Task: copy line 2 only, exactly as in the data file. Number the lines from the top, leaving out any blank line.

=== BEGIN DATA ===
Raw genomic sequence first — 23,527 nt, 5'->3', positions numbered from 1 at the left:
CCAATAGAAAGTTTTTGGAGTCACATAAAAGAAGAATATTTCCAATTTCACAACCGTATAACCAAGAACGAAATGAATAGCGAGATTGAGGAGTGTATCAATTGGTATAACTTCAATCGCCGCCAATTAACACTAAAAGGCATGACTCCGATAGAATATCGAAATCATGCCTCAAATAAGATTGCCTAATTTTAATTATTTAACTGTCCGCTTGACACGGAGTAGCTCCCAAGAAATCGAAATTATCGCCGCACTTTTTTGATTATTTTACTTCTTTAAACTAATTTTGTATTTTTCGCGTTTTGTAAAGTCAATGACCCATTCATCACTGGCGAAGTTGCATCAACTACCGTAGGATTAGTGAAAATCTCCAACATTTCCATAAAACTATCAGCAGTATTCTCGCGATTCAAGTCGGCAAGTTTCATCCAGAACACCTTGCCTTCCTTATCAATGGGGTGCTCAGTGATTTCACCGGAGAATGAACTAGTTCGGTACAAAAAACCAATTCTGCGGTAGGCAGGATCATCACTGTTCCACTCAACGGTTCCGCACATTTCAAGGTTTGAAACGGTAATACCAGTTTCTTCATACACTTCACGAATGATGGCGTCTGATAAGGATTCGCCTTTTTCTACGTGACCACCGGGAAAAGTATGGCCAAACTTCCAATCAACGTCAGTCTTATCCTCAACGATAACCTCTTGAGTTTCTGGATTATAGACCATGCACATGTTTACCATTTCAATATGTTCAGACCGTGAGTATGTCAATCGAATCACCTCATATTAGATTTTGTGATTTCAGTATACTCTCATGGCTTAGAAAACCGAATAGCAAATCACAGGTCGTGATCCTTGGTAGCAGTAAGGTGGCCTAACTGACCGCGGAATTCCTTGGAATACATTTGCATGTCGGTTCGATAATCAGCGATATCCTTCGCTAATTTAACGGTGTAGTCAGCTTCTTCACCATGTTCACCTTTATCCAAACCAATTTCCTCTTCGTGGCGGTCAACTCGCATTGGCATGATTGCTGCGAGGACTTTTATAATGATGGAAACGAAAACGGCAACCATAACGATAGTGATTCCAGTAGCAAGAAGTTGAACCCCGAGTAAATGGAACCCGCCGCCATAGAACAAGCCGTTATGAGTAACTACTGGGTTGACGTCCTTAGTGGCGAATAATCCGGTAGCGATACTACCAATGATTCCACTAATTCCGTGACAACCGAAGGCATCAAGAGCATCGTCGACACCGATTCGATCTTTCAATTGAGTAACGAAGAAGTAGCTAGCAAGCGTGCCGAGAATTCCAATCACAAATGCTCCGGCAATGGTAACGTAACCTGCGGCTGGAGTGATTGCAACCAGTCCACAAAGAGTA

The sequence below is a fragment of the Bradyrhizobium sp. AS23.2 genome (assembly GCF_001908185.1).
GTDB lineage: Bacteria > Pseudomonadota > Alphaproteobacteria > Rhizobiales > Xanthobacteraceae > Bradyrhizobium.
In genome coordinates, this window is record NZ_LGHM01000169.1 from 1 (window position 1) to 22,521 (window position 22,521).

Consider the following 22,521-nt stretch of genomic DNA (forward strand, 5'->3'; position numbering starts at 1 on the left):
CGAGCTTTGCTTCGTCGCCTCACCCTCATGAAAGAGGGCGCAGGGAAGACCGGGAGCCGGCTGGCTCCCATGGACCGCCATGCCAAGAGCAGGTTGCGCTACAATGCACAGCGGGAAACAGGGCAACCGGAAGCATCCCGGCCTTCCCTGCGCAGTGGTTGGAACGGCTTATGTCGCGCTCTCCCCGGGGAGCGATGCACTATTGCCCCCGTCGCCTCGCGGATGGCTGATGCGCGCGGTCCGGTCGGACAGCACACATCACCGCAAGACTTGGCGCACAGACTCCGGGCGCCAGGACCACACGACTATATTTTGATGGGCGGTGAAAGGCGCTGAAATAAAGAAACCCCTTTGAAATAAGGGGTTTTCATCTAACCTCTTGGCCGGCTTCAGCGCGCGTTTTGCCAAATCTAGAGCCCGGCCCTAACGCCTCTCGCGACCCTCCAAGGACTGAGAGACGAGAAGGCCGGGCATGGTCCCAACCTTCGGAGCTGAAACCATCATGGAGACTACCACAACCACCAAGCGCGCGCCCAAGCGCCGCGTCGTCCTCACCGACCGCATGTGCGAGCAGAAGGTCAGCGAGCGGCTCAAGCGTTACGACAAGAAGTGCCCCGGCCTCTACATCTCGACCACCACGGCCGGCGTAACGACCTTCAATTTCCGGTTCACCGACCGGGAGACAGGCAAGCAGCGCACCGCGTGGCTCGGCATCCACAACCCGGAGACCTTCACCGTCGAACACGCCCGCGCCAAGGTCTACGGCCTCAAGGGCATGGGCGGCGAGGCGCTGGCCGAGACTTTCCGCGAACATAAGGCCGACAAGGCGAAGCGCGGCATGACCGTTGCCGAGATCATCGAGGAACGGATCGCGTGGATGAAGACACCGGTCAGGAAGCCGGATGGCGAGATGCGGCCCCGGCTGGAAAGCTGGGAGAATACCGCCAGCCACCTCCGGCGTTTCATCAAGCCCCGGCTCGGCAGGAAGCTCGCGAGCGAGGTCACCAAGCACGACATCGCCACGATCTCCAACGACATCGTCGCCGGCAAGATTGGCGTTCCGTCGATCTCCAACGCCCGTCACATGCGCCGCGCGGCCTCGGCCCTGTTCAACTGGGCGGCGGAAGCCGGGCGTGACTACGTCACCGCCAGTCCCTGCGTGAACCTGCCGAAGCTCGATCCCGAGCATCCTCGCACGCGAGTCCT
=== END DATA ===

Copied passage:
CCAATAGAAAGTTTTTGGAGTCACATAAAAGAAGAATATTTCCAATTTCACAACCGTATAACCAAGAACGAAATGAATAGCGAGATTGAGGAGTGTATCAATTGGTATAACTTCAATCGCCGCCAATTAACACTAAAAGGCATGACTCCGATAGAATATCGAAATCATGCCTCAAATAAGATTGCCTAATTTTAATTATTTAACTGTCCGCTTGACACGGAGTAGCTCCCAAGAAATCGAAATTATCGCCGCACTTTTTTGATTATTTTACTTCTTTAAACTAATTTTGTATTTTTCGCGTTTTGTAAAGTCAATGACCCATTCATCACTGGCGAAGTTGCATCAACTACCGTAGGATTAGTGAAAATCTCCAACATTTCCATAAAACTATCAGCAGTATTCTCGCGATTCAAGTCGGCAAGTTTCATCCAGAACACCTTGCCTTCCTTATCAATGGGGTGCTCAGTGATTTCACCGGAGAATGAACTAGTTCGGTACAAAAAACCAATTCTGCGGTAGGCAGGATCATCACTGTTCCACTCAACGGTTCCGCACATTTCAAGGTTTGAAACGGTAATACCAGTTTCTTCATACACTTCACGAATGATGGCGTCTGATAAGGATTCGCCTTTTTCTACGTGACCACCGGGAAAAGTATGGCCAAACTTCCAATCAACGTCAGTCTTATCCTCAACGATAACCTCTTGAGTTTCTGGATTATAGACCATGCACATGTTTACCATTTCAATATGTTCAGACCGTGAGTATGTCAATCGAATCACCTCATATTAGATTTTGTGATTTCAGTATACTCTCATGGCTTAGAAAACCGAATAGCAAATCACAGGTCGTGATCCTTGGTAGCAGTAAGGTGGCCTAACTGACCGCGGAATTCCTTGGAATACATTTGCATGTCGGTTCGATAATCAGCGATATCCTTCGCTAATTTAACGGTGTAGTCAGCTTCTTCACCATGTTCACCTTTATCCAAACCAATTTCCTCTTCGTGGCGGTCAACTCGCATTGGCATGATTGCTGCGAGGACTTTTATAATGATGGAAACGAAAACGGCAACCATAACGATAGTGATTCCAGTAGCAAGAAGTTGAACCCCGAGTAAATGGAACCCGCCGCCATAGAACAAGCCGTTATGAGTAACTACTGGGTTGACGTCCTTAGTGGCGAATAATCCGGTAGCGATACTACCAATGATTCCACTAATTCCGTGACAACCGAAGGCATCAAGAGCATCGTCGACACCGATTCGATCTTTCAATTGAGTAACGAAGAAGTAGCTAGCAAGCGTGCCGAGAATTCCAATCACAAATGCTCCGGCAATGGTAACGTAACCTGCGGCTGGAGTGATTGCAACCAGTCCACAAAGAGTA